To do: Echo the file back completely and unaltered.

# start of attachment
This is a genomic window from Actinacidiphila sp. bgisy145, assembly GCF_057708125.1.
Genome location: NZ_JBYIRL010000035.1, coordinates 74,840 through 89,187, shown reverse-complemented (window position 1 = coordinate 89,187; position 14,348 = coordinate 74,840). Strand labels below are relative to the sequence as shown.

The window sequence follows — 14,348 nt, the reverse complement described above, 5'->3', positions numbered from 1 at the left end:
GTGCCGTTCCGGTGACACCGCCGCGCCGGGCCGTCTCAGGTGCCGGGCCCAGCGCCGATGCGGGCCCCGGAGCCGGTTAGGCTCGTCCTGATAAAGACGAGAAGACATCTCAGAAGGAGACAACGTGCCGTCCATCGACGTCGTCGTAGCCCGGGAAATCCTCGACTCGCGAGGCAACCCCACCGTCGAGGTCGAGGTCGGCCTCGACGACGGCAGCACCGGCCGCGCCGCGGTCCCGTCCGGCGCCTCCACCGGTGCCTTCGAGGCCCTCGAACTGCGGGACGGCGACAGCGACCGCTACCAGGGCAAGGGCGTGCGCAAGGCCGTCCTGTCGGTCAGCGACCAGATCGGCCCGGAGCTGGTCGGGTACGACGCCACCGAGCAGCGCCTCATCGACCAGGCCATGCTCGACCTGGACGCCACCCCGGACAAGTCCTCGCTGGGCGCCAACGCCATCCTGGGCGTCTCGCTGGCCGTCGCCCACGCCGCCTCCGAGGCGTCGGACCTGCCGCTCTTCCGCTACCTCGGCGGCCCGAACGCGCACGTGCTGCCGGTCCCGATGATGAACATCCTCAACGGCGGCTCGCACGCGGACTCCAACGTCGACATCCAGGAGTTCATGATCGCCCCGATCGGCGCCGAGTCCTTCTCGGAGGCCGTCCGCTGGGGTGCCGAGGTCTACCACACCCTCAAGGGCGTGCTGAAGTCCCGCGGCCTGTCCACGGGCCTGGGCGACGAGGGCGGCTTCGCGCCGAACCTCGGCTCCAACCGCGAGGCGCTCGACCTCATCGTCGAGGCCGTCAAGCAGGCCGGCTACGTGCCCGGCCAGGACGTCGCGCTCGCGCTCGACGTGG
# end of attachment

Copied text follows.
This is a genomic window from Actinacidiphila sp. bgisy145, assembly GCF_057708125.1.
Genome location: NZ_JBYIRL010000035.1, coordinates 74,840 through 89,187, shown reverse-complemented (window position 1 = coordinate 89,187; position 14,348 = coordinate 74,840). Strand labels below are relative to the sequence as shown.

The window sequence follows — 14,348 nt, the reverse complement described above, 5'->3', positions numbered from 1 at the left end:
GTGCCGTTCCGGTGACACCGCCGCGCCGGGCCGTCTCAGGTGCCGGGCCCAGCGCCGATGCGGGCCCCGGAGCCGGTTAGGCTCGTCCTGATAAAGACGAGAAGACATCTCAGAAGGAGACAACGTGCCGTCCATCGACGTCGTCGTAGCCCGGGAAATCCTCGACTCGCGAGGCAACCCCACCGTCGAGGTCGAGGTCGGCCTCGACGACGGCAGCACCGGCCGCGCCGCGGTCCCGTCCGGCGCCTCCACCGGTGCCTTCGAGGCCCTCGAACTGCGGGACGGCGACAGCGACCGCTACCAGGGCAAGGGCGTGCGCAAGGCCGTCCTGTCGGTCAGCGACCAGATCGGCCCGGAGCTGGTCGGGTACGACGCCACCGAGCAGCGCCTCATCGACCAGGCCATGCTCGACCTGGACGCCACCCCGGACAAGTCCTCGCTGGGCGCCAACGCCATCCTGGGCGTCTCGCTGGCCGTCGCCCACGCCGCCTCCGAGGCGTCGGACCTGCCGCTCTTCCGCTACCTCGGCGGCCCGAACGCGCACGTGCTGCCGGTCCCGATGATGAACATCCTCAACGGCGGCTCGCACGCGGACTCCAACGTCGACATCCAGGAGTTCATGATCGCCCCGATCGGCGCCGAGTCCTTCTCGGAGGCCGTCCGCTGGGGTGCCGAGGTCTACCACACCCTCAAGGGCGTGCTGAAGTCCCGCGGCCTGTCCACGGGCCTGGGCGACGAGGGCGGCTTCGCGCCGAACCTCGGCTCCAACCGCGAGGCGCTCGACCTCATCGTCGAGGCCGTCAAGCAGGCCGGCTACGTGCCCGGCCAGGACGTCGCGCTCGCGCTCGACGTGG